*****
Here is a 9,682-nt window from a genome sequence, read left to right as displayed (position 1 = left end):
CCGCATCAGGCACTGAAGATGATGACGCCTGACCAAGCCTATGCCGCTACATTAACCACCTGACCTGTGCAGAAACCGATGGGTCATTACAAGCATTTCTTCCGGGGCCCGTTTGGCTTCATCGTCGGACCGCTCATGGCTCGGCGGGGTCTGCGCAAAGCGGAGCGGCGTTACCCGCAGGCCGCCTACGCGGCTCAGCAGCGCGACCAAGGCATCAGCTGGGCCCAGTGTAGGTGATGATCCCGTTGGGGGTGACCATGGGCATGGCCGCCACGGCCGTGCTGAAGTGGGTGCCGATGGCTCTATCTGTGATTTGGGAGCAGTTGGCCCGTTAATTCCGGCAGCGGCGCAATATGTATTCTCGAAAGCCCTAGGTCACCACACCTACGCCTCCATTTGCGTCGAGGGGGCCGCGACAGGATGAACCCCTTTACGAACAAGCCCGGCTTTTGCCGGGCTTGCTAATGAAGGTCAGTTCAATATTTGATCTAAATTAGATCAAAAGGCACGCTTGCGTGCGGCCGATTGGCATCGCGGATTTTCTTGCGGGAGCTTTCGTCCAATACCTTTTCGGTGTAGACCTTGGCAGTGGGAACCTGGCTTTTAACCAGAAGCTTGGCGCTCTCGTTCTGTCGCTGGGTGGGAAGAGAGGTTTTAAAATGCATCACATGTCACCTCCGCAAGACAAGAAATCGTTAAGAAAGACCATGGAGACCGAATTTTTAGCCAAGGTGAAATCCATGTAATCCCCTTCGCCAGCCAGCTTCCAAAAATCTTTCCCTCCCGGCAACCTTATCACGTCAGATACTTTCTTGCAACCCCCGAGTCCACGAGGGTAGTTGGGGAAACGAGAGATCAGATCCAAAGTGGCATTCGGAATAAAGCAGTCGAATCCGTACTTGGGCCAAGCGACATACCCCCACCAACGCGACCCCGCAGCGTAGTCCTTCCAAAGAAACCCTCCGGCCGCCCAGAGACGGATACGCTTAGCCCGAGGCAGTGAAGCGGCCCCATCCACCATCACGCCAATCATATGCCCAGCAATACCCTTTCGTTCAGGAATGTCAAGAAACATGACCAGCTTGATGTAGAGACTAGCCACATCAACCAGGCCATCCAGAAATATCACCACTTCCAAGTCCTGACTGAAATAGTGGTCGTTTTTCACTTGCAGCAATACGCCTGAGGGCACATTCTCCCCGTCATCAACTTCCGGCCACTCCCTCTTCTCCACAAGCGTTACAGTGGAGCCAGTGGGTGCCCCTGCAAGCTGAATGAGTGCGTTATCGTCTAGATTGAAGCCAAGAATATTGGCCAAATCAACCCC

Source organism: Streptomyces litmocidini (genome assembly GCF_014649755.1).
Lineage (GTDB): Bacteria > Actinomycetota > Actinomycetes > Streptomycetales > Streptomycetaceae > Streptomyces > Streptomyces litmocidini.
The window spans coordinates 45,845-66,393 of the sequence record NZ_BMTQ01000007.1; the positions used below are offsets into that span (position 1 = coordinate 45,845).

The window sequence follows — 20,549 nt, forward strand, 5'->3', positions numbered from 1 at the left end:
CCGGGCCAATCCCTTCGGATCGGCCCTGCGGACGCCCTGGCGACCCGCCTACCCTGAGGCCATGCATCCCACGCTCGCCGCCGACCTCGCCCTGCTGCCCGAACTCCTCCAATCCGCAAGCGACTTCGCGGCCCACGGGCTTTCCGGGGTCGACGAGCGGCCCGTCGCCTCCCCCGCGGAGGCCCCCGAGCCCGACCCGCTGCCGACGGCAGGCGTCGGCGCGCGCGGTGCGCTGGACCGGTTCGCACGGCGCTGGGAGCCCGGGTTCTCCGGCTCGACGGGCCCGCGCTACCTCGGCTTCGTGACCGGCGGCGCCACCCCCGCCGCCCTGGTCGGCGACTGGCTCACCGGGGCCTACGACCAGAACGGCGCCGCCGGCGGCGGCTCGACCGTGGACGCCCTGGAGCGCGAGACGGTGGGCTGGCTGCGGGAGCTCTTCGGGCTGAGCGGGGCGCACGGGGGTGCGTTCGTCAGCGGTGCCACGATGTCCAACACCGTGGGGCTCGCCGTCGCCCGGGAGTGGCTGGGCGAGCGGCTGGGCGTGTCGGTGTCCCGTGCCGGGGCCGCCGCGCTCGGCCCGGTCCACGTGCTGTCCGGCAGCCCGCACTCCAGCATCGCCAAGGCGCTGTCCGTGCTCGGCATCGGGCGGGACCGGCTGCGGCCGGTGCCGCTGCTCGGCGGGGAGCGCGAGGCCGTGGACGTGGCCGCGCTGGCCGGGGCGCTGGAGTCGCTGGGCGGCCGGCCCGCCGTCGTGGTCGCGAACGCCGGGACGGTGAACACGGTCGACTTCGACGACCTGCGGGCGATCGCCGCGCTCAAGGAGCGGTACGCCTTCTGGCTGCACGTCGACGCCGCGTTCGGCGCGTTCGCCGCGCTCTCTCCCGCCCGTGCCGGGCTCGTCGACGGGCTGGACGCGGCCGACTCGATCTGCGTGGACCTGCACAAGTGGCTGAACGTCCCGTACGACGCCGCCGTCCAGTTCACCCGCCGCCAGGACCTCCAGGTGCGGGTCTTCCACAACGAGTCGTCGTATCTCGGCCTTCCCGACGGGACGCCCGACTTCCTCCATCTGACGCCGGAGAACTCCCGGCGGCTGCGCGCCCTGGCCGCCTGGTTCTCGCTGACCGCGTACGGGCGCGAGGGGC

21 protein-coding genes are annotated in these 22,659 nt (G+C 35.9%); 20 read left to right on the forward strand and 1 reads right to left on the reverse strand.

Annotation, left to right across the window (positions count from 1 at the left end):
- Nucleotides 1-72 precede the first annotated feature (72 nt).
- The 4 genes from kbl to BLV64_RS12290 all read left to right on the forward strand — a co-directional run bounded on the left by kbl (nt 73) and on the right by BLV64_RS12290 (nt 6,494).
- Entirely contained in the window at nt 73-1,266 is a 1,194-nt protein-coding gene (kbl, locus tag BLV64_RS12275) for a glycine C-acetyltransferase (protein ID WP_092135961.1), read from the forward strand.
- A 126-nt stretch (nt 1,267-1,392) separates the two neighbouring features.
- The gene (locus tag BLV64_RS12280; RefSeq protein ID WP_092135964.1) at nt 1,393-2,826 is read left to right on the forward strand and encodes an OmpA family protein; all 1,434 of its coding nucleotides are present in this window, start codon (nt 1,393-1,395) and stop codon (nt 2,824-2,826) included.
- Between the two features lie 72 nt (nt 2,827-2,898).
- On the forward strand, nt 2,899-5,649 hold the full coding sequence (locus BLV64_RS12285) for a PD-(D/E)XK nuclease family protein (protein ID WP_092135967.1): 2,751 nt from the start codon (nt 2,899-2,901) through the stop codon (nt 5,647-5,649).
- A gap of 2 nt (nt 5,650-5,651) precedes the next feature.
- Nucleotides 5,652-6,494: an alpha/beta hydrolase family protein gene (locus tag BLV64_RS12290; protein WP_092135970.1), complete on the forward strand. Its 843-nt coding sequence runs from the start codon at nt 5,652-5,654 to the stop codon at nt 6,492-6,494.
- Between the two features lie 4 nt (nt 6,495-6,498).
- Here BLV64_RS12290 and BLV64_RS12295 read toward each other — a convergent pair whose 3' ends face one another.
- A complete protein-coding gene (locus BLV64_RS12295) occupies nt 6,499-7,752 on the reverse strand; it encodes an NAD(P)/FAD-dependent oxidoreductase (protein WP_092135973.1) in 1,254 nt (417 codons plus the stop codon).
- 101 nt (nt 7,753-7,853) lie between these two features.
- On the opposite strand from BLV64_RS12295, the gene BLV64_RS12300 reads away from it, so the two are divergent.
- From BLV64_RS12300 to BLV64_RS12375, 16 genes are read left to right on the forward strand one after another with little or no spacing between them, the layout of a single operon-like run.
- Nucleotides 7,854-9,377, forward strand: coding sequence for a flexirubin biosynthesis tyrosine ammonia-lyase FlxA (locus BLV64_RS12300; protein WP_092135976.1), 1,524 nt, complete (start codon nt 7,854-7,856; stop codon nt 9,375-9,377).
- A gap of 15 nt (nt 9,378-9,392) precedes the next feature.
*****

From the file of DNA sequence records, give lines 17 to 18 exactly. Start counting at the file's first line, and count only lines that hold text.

- A gap of 2 nt (nt 5,650-5,651) precedes the next feature.
- Nucleotides 5,652-6,494: an alpha/beta hydrolase family protein gene (locus tag BLV64_RS12290; protein WP_092135970.1), complete on the forward strand. Its 843-nt coding sequence runs from the start codon at nt 5,652-5,654 to the stop codon at nt 6,492-6,494.